Title : Memory decline in dementia and its impact on spoken spontaneous discourse production
Memory decline and impairments occur predominantly in people with dementia (PWD). Deficits in episodic and verbal short-term memory (vSTM) have been widely reported in PWD. Analysis of spoken spontaneous discourse is becoming more popular in dementia research as well as clinical evaluation of PWD because it considers linguistic deficits with reference to cognitive demands. In particular, episodic memory is responsible for the retrieval of past information, while vSTM is required to store verbal information temporarily to continue the flow of oral discourse. At present, there is limited literature in examining the relationship between memory and discourse production in PWD or speakers with mild cognitive impairment (MCI); none of which has specifically studied Cantonese Chinese-speaking PWD. The current presentation aims to report a recent investigation of how oral discourse production varied as a function of episodic memory and vSTM in native Cantonese-speakers with dementia. Samples of personal narratives and picture description, elicited following the Cantonese AphasiaBank protocol, were included from 104 Cantonese-speaking PWD. The deficits in episodic memory among PWD were evaluated following the protocol in Seixas-Lima et al. (2021). Sub-tasks in Montreal Cognitive Assessment (MOCA) and Oxford Cognitive Screen-Plus were used to assess vSTM impairments. The discourse samples were quantified in terms of global coherence and informativeness. The final results, which echoed Western studies that had shown significant associations between memory and discourse measures, will be presented. Apart from enhancing our understanding of the role memory plays in spoken discourse, this study provided some clinical insights for managing Cantonese-speaking PWD.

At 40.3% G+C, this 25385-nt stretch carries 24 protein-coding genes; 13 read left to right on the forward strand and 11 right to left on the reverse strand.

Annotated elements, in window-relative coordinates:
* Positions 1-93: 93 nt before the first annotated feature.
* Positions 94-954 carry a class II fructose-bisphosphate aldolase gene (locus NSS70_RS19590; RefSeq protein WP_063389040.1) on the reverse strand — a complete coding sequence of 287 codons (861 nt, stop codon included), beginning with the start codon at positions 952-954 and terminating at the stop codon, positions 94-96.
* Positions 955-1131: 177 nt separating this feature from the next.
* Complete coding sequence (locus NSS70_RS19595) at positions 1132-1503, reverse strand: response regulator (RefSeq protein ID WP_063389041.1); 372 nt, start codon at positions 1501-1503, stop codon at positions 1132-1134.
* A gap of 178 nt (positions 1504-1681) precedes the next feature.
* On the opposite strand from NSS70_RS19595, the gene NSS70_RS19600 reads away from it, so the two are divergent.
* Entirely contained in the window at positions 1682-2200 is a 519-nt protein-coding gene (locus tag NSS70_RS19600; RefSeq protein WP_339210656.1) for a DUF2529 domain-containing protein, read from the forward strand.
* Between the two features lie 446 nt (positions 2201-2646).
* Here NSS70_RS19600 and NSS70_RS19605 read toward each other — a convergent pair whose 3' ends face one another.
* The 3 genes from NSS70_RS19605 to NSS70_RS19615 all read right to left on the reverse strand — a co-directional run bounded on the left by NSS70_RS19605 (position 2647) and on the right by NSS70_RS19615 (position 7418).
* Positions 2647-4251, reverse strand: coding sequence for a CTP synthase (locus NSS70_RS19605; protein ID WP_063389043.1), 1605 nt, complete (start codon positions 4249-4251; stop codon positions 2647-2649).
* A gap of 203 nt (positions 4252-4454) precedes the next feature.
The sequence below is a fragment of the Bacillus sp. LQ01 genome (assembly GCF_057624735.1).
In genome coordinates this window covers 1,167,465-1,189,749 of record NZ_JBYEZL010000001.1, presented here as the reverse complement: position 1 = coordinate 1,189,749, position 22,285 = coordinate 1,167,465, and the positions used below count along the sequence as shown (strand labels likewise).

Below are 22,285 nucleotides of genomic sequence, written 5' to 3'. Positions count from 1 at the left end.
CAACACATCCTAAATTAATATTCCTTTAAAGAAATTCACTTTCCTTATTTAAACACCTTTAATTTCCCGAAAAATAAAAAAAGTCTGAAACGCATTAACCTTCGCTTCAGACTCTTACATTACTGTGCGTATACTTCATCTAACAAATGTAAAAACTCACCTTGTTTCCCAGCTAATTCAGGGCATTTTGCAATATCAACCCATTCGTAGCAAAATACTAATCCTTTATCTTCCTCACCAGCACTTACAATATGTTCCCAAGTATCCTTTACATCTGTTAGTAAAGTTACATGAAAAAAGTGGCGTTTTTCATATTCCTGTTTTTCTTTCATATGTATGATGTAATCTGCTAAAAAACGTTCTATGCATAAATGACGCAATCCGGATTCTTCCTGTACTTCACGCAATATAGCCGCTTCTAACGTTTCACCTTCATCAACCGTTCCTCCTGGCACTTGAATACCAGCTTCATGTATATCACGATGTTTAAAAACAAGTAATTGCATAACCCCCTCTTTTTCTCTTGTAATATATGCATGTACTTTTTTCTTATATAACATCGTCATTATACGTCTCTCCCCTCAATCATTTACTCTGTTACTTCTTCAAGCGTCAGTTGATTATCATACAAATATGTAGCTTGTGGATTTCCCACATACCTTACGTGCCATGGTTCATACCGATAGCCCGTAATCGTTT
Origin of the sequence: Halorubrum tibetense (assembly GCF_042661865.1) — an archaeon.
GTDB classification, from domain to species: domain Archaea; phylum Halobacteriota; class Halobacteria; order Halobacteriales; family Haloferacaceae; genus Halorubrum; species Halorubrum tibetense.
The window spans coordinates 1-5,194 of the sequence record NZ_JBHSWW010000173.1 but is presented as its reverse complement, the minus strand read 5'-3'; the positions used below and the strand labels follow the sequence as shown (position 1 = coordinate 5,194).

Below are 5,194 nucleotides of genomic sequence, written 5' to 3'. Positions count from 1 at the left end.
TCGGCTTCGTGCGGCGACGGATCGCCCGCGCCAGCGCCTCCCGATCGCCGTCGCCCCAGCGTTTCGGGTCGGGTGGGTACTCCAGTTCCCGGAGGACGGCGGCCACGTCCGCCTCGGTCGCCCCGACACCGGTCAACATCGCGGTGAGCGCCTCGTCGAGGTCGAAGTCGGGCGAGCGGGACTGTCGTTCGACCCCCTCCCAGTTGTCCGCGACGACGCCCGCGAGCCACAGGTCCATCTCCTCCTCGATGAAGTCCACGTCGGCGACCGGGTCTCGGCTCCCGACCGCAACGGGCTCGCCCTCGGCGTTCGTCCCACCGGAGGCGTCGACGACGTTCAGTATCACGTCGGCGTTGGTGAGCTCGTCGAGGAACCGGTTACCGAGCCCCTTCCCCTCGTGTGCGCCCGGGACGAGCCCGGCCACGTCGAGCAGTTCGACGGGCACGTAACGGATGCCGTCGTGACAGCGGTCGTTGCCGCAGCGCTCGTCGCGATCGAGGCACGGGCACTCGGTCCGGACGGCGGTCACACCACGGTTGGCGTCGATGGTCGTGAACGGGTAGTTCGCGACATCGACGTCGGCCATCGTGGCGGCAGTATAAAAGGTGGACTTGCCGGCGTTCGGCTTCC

What will audience learn from your presentation?
- The audience will be able to summarize spoken discourse deficits demonstrated by speakers with dementia.
- In terms of clinical practice, the audience will be able to explain the relationship between memory and spoken discourse.
- In terms of research, the audience will be able to hypothesize factors apart from memory that may impact on spoken discourse production.